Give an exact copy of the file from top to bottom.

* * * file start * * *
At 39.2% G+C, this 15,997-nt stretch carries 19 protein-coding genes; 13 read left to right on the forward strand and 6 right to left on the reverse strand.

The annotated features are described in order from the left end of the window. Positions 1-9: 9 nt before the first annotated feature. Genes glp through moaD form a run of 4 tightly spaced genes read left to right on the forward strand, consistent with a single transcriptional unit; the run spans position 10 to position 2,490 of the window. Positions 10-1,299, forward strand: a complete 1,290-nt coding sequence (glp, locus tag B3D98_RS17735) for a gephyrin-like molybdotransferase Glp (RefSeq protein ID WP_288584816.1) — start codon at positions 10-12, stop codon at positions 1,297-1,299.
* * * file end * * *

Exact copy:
At 39.2% G+C, this 15,997-nt stretch carries 19 protein-coding genes; 13 read left to right on the forward strand and 6 right to left on the reverse strand.

The annotated features are described in order from the left end of the window. Positions 1-9: 9 nt before the first annotated feature. Genes glp through moaD form a run of 4 tightly spaced genes read left to right on the forward strand, consistent with a single transcriptional unit; the run spans position 10 to position 2,490 of the window. Positions 10-1,299, forward strand: a complete 1,290-nt coding sequence (glp, locus tag B3D98_RS17735) for a gephyrin-like molybdotransferase Glp (RefSeq protein ID WP_288584816.1) — start codon at positions 10-12, stop codon at positions 1,297-1,299.